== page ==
‘Pow! Right in the Eye!’: Pioneering Parisian Art Dealer
Pow! Right in the Eye! Behind the Scenes of Modern French Painting
By Berthe Weill. Translated by William Rodarmor (University of Chicago Press)
Berthe Weill was a prickly Jewish Parisienne who suffered no fools and had an extraordinary eye for contemporary art.
“I have a difficult personality,” the art gallerist wrote about herself in her 1933 memoir, Pow! Right in the Eye!, recently published in English for the first time.
Her claim met no opposition. Picasso biographer John Richardson described Weill, a critical character in the Spanish painter’s life, as a peppery and “homely Jewish spinster with spectacles thick as goldfish bowls.” One who nonetheless launched many of modern art’s big names at her namesake gallery, Picasso included.
Weill is an underrecognized figure in art history, until now largely a footnote in the accounts of the over 300 artists whom she helped discover.
“All of my ‘children,’ or nearly all, have succeeded!,” Weill boasted in Pow! Right in the Eye! “But here’s the thing, I’m now the old mother that people are ashamed of, the one you don’t want to bring out in public.” Once successful, these artists soon left her for dealers and galleries with greater prestige.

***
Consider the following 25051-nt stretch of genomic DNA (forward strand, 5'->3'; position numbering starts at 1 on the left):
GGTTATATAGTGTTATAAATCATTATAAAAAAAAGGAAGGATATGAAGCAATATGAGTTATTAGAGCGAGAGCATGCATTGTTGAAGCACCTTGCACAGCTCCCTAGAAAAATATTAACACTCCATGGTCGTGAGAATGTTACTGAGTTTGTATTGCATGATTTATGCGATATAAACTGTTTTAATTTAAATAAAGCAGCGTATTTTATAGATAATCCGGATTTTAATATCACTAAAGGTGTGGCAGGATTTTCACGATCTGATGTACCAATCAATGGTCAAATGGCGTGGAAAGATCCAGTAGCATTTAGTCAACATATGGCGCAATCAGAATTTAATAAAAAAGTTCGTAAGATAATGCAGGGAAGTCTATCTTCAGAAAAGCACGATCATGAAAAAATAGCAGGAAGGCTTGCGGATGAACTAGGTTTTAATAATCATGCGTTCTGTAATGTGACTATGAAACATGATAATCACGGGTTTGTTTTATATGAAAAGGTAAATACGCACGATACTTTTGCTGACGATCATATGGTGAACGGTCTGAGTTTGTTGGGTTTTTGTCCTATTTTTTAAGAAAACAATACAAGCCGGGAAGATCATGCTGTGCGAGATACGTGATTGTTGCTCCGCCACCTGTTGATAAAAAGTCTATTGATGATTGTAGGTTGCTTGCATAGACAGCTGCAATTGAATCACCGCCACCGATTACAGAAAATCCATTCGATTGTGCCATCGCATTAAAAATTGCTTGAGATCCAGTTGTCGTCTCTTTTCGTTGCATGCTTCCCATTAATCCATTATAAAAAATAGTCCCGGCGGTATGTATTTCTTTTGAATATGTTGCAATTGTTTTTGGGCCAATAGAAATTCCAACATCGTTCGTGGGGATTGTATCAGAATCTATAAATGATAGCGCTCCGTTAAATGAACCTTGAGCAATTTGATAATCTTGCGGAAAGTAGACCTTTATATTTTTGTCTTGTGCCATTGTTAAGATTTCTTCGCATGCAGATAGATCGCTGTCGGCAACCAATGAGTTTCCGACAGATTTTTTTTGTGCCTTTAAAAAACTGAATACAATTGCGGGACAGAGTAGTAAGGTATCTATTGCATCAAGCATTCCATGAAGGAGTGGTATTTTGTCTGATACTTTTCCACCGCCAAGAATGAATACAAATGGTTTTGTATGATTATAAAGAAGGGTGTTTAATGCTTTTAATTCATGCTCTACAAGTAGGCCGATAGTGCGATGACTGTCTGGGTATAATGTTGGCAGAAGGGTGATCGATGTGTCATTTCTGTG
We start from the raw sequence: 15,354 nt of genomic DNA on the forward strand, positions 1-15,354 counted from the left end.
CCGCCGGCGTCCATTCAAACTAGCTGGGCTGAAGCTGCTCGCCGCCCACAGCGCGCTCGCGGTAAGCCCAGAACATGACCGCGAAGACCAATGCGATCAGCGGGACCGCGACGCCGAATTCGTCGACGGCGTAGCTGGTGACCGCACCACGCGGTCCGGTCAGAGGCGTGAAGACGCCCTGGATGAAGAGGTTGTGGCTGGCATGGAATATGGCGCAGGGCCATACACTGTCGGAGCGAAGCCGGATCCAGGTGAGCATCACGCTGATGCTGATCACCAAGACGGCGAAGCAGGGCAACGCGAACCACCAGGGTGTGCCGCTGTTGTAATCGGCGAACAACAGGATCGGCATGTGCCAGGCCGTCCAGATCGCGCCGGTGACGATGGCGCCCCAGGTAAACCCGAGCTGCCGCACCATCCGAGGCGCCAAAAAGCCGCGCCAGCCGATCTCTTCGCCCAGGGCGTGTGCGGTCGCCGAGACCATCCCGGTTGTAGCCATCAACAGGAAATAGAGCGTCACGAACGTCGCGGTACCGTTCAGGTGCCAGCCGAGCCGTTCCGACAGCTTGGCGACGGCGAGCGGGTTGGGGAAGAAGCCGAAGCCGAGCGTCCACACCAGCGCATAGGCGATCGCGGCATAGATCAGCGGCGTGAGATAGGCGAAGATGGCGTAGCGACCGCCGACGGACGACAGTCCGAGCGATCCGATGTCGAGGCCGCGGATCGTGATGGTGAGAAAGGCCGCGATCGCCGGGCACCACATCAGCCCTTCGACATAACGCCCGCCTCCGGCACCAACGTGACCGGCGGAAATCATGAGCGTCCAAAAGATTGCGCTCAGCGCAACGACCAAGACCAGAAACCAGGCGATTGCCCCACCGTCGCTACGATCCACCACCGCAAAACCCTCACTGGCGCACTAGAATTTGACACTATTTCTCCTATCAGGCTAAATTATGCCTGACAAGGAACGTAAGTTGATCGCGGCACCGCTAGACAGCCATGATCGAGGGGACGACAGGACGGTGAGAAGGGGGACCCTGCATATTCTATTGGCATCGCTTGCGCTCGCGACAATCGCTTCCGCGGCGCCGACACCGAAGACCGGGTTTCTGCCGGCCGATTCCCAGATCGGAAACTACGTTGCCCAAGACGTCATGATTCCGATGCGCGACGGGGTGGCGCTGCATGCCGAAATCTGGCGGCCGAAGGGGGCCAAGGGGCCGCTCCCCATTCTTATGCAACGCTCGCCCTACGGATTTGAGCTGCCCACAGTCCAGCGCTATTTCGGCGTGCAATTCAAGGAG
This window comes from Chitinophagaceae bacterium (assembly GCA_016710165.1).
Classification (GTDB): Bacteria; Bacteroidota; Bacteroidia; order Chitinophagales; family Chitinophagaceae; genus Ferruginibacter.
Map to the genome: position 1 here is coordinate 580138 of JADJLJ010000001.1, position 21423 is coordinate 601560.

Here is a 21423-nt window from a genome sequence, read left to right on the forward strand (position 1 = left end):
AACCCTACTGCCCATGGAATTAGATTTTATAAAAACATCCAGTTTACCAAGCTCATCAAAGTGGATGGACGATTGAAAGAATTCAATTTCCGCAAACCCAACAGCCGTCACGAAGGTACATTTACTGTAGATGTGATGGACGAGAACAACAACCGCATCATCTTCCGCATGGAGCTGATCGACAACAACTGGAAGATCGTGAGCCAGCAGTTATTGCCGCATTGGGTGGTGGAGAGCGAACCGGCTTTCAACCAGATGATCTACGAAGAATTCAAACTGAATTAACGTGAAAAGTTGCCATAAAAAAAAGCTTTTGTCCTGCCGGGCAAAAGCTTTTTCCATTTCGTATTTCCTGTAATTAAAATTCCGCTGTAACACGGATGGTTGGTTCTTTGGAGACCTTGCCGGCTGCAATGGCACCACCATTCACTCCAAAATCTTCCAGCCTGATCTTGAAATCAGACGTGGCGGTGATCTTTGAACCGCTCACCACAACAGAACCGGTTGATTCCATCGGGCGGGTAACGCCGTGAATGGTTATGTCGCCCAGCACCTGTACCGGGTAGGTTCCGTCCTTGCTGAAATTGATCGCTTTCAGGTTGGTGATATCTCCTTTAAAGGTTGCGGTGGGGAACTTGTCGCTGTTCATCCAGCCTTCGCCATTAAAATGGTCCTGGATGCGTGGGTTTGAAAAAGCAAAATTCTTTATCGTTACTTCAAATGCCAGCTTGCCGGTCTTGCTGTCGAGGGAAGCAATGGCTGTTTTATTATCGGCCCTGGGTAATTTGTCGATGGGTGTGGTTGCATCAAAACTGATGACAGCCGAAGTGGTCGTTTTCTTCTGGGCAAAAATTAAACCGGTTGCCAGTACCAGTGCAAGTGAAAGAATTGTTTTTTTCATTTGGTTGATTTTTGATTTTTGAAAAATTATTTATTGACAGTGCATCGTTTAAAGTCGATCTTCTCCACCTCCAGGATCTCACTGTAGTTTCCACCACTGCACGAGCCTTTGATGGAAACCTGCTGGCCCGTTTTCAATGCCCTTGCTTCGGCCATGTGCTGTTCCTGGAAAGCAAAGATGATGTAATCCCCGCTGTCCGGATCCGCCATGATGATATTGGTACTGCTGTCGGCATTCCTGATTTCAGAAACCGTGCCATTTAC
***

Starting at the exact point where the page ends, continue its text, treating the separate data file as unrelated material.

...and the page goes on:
Born Esther Berthe Weill in 1865 to a big Jewish family, she apprenticed at a young age to a distant cousin who dealt in antiques. Weill then opened her own antique shop that she transformed into an art gallery in 1901—Galerie B. Weill. The name was meant to conceal her gender at a time when she was the only female gallery owner in Paris.
Over the next 40 years, and despite rising antisemitism in France, she bravely promoted new talent such as Henri Matisse, Diego Rivera and Amedeo Modigliani, hosting the only solo show in the Jewish artist’s lifetime. She also pointedly exhibited female artists such as Suzanne Valadon and Meta Warrick Fuller; almost a third of her exhibitions included women and one in every five solo shows centered around a woman.
The translation and publication of Weill’s memoir were the passion project of late New York gallerist Julie Saul, who also helped arrange exhibitions about Weill that will take place at New York University’s Grey Art Gallery and the Montreal Museum of Fine Arts in 2024.
Karen Chernick is an art historian and writer living in Tel Aviv who specializes in arts, culture, food and travel.
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